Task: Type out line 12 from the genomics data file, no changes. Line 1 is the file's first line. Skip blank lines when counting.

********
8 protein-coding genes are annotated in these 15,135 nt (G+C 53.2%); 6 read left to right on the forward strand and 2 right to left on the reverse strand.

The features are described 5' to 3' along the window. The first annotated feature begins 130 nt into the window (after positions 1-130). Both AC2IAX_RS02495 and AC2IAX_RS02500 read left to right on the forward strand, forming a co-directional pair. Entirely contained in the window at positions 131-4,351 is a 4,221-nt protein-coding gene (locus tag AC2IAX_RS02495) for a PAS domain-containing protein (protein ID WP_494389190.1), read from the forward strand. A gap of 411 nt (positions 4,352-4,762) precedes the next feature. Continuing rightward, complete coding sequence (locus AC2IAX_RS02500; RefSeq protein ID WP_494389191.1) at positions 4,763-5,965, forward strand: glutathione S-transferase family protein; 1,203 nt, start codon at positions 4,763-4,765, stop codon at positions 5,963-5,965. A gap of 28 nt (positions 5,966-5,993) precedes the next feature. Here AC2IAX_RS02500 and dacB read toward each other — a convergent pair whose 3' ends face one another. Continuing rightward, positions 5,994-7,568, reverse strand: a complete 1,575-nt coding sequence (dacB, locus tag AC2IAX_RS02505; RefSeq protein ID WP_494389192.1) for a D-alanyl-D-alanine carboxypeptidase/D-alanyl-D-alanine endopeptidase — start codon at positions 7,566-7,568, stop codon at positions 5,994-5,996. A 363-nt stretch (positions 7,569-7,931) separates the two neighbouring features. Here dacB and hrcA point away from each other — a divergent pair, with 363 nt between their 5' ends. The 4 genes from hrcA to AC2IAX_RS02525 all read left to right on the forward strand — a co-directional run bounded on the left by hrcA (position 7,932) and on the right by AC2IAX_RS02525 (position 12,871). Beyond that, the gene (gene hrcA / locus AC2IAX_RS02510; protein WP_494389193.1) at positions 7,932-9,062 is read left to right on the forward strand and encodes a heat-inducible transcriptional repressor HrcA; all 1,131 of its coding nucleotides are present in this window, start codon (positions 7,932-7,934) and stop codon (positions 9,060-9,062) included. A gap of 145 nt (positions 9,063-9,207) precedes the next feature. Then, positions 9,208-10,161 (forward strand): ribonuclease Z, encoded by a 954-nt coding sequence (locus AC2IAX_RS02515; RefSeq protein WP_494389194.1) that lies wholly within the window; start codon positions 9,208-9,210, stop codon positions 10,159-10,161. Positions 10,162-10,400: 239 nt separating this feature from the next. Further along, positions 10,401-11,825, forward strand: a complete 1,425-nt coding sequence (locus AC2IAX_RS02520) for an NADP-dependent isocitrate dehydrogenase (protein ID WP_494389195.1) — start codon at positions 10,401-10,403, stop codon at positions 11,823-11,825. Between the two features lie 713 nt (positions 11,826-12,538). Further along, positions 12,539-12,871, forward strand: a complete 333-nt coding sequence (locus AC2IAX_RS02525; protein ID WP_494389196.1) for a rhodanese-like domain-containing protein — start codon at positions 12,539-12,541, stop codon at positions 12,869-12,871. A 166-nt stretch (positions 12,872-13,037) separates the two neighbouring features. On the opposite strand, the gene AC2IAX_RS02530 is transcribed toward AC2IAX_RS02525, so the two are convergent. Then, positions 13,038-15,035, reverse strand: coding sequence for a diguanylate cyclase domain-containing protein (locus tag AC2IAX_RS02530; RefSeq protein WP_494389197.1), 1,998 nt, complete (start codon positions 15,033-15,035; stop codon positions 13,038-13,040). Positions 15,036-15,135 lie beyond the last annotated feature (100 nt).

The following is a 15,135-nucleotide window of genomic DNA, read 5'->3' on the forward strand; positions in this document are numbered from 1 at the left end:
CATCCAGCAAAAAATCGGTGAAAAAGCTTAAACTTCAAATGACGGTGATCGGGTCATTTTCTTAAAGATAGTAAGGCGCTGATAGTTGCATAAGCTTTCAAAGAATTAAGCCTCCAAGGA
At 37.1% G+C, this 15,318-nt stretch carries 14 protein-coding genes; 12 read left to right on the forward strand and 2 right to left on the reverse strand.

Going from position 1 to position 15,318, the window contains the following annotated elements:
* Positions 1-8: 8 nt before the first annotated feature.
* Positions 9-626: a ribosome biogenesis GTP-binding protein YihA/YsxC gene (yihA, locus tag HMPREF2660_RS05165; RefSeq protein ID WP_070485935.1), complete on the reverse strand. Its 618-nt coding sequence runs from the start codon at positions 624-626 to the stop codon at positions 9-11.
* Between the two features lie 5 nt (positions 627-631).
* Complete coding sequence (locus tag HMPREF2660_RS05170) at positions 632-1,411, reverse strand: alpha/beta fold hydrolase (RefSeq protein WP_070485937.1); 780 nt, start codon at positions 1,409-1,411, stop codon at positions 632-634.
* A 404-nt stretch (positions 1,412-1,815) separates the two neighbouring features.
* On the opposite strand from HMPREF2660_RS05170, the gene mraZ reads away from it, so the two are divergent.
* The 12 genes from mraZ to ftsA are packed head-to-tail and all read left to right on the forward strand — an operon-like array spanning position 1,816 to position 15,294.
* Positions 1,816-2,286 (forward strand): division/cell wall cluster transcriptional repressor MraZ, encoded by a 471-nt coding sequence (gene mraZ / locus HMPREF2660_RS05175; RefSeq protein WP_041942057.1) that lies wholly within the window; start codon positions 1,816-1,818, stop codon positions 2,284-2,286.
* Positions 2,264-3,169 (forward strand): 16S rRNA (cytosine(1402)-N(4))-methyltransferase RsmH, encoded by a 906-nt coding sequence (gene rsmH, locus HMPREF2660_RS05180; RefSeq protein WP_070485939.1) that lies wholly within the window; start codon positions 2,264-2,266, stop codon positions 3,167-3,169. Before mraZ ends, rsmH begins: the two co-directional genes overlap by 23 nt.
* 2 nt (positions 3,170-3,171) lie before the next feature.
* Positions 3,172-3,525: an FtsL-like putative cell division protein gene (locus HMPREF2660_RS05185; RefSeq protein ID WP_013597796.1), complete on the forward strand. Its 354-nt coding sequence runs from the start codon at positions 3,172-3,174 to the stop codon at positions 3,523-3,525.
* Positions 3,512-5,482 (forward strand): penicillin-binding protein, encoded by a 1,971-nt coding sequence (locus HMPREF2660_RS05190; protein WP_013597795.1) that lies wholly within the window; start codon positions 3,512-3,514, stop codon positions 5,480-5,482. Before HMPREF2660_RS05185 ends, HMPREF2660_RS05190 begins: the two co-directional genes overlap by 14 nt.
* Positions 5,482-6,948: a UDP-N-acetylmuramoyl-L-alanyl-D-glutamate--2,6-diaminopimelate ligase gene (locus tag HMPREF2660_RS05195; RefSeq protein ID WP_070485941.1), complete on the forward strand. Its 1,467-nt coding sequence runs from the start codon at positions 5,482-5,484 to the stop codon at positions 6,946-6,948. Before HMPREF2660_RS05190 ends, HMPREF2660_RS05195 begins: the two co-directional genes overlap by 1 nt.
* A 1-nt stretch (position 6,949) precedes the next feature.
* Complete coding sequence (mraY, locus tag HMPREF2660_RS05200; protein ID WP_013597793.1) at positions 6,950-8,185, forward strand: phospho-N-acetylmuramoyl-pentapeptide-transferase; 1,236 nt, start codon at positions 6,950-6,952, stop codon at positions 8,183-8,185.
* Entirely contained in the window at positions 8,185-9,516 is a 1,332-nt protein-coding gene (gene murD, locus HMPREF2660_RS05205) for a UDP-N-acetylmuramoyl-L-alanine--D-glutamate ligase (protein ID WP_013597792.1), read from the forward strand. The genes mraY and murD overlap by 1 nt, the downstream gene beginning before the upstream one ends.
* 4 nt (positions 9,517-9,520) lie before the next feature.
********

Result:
* On the opposite strand from HMPREF2660_RS05170, the gene mraZ reads away from it, so the two are divergent.